TO BEGIN THE WORLD A NEW

Written by Robert Justin Lipkin on January 20th, 2009

The American Revolution and its constitutional expression—at least in the Constitution’s Preamble, the Bill of Right, and the Civil War Amendments–represent a commitment to the critical political values story-1.jpgof liberty and equality. Ours was the first nation to be committed to an idea, to popular sovereignty.  This involves requiring the allegiance to the people not to Kings, theocrats, and such.  Instead, the people governed would also be the governors. This idea would sweep away other forms of political commitments. It is an idea that anyone could adopt, anyone committed to self-government. In theory, one didn’t have to be a member of a particular nationality or religion.  It was a new beginning that one chose to adopt, not one that was imposed by other people or traditions. The beauty of this polity was that each generation, if it chose, could begin the world anew. This was the theory, but it often fell short in practice. The power of domination to which other nations adhered also had expression in American political and social practice.  The most onerous form of domination was slavery, Jim Crow segregation, and presently, subtle forms of discrimination. Could America’s aspirations every truly be realized?

That question has now the beginning of an answer and that answer is yes we can.  Today, after forty-three white presidents, Americans will swear in their first African American president. We will begin our world anew. This, of course, does not mean racism will be extinguished in America today or even in this decade.  But now we see the beginning of the end of virulent racism.  Committed racists are now a severely endangered species and like the dinosaurs are headed for extinction.  Other forms of racism will take longer to extirpate.  But the dye has been cast. With the presidency of Barack Hussein Obama we have turned a new chapter in the American narrative. No longer will an entire group of Americans be cast out of America’s highest office because there skin color is not “correct.”  No longer will other minorities be similarly shut out.

What is genuinely inspiring, for me, about America’s greatness lies, not in its attainment of perfection whatever that would be like, but rather its capacity for change, its commitment to remediating wrongs, and perhaps most importantly and most relevant today, its penchant for expanding the idea of who counts as a full and equal citizen. The new president represents the promise of transformative change, of righting its wrongs and expressing its revolutionary and constitutional aspirations in a new birth of freedom.

But President Obama represents more than simply the first African American to win the presidency. He brings to the presidency a new political philosophy. The commitment to liberty and equality, as important as it is, fails to complete the idea of self government. Added to the fundamental values of liberty and equality, must be an aspiration to community.  Consider his own words:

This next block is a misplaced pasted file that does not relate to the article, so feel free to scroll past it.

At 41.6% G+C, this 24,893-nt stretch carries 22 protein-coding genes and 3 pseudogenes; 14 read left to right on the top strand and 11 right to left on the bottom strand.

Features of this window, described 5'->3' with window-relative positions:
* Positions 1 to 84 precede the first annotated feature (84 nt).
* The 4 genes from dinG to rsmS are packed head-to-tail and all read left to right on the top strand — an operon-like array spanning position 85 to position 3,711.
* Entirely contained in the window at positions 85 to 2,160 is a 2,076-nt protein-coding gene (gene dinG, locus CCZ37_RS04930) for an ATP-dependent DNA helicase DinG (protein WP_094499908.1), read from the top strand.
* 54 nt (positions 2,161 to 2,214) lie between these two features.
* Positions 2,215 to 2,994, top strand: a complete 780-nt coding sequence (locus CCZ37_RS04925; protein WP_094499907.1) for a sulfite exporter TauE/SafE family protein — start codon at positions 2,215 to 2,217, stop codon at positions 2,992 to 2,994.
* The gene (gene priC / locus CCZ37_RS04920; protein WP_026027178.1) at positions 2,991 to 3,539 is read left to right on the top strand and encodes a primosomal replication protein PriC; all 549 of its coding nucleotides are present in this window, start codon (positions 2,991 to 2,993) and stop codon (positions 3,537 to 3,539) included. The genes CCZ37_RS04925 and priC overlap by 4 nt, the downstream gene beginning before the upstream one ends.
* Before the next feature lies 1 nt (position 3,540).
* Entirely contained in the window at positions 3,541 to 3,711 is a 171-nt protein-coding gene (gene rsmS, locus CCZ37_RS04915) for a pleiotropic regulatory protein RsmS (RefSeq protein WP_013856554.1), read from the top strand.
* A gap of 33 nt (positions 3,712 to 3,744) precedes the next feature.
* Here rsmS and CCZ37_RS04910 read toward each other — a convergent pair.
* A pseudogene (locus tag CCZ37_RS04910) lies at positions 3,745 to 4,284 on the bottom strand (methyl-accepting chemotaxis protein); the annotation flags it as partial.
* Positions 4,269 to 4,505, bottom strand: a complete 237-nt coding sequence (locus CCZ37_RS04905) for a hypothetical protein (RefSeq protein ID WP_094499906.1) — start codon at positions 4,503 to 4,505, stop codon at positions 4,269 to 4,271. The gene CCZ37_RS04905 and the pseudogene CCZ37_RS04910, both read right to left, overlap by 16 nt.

Communities had never been a given in this country, at least not for blacks. Communities had to be created, fought for, tended like gardens. They expanded or contracted with the dreams of men—and [in the civil rights movement] I saw the African-American community becoming more than just the place where you’d been born or the house where you’d been raised. Through organizing, through shared sacrifice, membership had been earned.  And because membership was earned—because this community I imagined was still in the making, built on the promise that the larger American community, black, white, and brown, could somehow redefine itself—I believe that it might, over time, admit the uniqueness of my own life.

President Obama’s commitment to community is illustrative of what this extraordinarily intellectual, and morally grounded, man will contribute to the idea of America.  We must attend to our commonalities; we must strive to seetmpphpvr8i5n.jpg ourselves in others. The poison of factionalism, special interests, and demonizing our opponents must give way to respecting our opponents in the hope of achieving principled compromise with them. But a sensitivity to community is not a given; it is not easy.  Each American, in his or her own way, must contribute, must sacrifice, must exude patience to bring forth a transformation in American political culture. No, this will not be easy, but then again, it is never easy to begin the world anew. It is, however, our legacy, a legacy that empowers and invigorates like no other legacy can. The challenges facing America are enormous and grave, and we must give the new president a chance. Welcome to the age of Obama, where we can begin the world anew by revivifying our precious values of liberty and equality, and add to these values the value of community. Within the vast diversity in the American nation, the new president challenges us to recognize our interconnectedness. We are one people, not because our religion, gender, race, sexual orientation, or ethnicity makes us one people, but rather because our commitment to American ideals, to the better angels of our nature; that’s what makes us one.  Congratulations, Mr. President! Congratulations America!


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